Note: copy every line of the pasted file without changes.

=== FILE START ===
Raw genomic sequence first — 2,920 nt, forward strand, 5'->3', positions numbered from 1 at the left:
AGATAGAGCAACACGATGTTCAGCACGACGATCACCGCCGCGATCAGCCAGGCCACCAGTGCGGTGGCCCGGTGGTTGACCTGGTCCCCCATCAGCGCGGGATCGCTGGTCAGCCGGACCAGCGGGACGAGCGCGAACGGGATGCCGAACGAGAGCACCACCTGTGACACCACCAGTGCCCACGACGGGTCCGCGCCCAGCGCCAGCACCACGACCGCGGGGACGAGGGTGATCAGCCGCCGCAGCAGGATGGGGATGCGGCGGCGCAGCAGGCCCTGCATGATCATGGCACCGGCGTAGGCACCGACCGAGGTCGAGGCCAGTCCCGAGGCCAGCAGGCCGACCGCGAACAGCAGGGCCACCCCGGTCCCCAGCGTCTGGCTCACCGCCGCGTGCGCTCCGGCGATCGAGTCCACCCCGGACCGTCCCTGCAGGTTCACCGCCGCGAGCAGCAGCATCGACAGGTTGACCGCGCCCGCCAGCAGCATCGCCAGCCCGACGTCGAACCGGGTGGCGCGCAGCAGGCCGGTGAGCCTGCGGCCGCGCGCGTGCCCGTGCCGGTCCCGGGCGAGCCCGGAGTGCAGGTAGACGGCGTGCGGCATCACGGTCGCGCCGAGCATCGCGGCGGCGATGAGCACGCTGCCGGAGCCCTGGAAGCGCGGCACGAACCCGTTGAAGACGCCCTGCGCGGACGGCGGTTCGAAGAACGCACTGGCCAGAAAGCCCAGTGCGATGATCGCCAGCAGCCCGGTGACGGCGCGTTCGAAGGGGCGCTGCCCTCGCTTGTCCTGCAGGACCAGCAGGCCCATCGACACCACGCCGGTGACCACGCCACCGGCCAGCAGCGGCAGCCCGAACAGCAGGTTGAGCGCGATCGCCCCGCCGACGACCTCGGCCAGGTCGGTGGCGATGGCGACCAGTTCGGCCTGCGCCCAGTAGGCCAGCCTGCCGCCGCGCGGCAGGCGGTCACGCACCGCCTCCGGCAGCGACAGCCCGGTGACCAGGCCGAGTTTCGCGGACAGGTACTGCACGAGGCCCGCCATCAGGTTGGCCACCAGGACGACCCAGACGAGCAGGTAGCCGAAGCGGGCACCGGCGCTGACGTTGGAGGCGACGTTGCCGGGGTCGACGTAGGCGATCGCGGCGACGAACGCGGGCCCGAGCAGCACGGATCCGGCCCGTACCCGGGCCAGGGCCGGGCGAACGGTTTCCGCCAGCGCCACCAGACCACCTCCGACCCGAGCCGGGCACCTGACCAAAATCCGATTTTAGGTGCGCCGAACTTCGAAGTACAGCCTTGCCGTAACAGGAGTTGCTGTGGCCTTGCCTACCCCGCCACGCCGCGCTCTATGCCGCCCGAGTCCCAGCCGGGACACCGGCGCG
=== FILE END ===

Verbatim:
Raw genomic sequence first — 2,920 nt, forward strand, 5'->3', positions numbered from 1 at the left:
AGATAGAGCAACACGATGTTCAGCACGACGATCACCGCCGCGATCAGCCAGGCCACCAGTGCGGTGGCCCGGTGGTTGACCTGGTCCCCCATCAGCGCGGGATCGCTGGTCAGCCGGACCAGCGGGACGAGCGCGAACGGGATGCCGAACGAGAGCACCACCTGTGACACCACCAGTGCCCACGACGGGTCCGCGCCCAGCGCCAGCACCACGACCGCGGGGACGAGGGTGATCAGCCGCCGCAGCAGGATGGGGATGCGGCGGCGCAGCAGGCCCTGCATGATCATGGCACCGGCGTAGGCACCGACCGAGGTCGAGGCCAGTCCCGAGGCCAGCAGGCCGACCGCGAACAGCAGGGCCACCCCGGTCCCCAGCGTCTGGCTCACCGCCGCGTGCGCTCCGGCGATCGAGTCCACCCCGGACCGTCCCTGCAGGTTCACCGCCGCGAGCAGCAGCATCGACAGGTTGACCGCGCCCGCCAGCAGCATCGCCAGCCCGACGTCGAACCGGGTGGCGCGCAGCAGGCCGGTGAGCCTGCGGCCGCGCGCGTGCCCGTGCCGGTCCCGGGCGAGCCCGGAGTGCAGGTAGACGGCGTGCGGCATCACGGTCGCGCCGAGCATCGCGGCGGCGATGAGCACGCTGCCGGAGCCCTGGAAGCGCGGCACGAACCCGTTGAAGACGCCCTGCGCGGACGGCGGTTCGAAGAACGCACTGGCCAGAAAGCCCAGTGCGATGATCGCCAGCAGCCCGGTGACGGCGCGTTCGAAGGGGCGCTGCCCTCGCTTGTCCTGCAGGACCAGCAGGCCCATCGACACCACGCCGGTGACCACGCCACCGGCCAGCAGCGGCAGCCCGAACAGCAGGTTGAGCGCGATCGCCCCGCCGACGACCTCGGCCAGGTCGGTGGCGATGGCGACCAGTTCGGCCTGCGCCCAGTAGGCCAGCCTGCCGCCGCGCGGCAGGCGGTCACGCACCGCCTCCGGCAGCGACAGCCCGGTGACCAGGCCGAGTTTCGCGGACAGGTACTGCACGAGGCCCGCCATCAGGTTGGCCACCAGGACGACCCAGACGAGCAGGTAGCCGAAGCGGGCACCGGCGCTGACGTTGGAGGCGACGTTGCCGGGGTCGACGTAGGCGATCGCGGCGACGAACGCGGGCCCGAGCAGCACGGATCCGGCCCGTACCCGGGCCAGGGCCGGGCGAACGGTTTCCGCCAGCGCCACCAGACCACCTCCGACCCGAGCCGGGCACCTGACCAAAATCCGATTTTAGGTGCGCCGAACTTCGAAGTACAGCCTTGCCGTAACAGGAGTTGCTGTGGCCTTGCCTACCCCGCCACGCCGCGCTCTATGCCGCCCGAGTCCCAGCCGGGACACCGGCGCG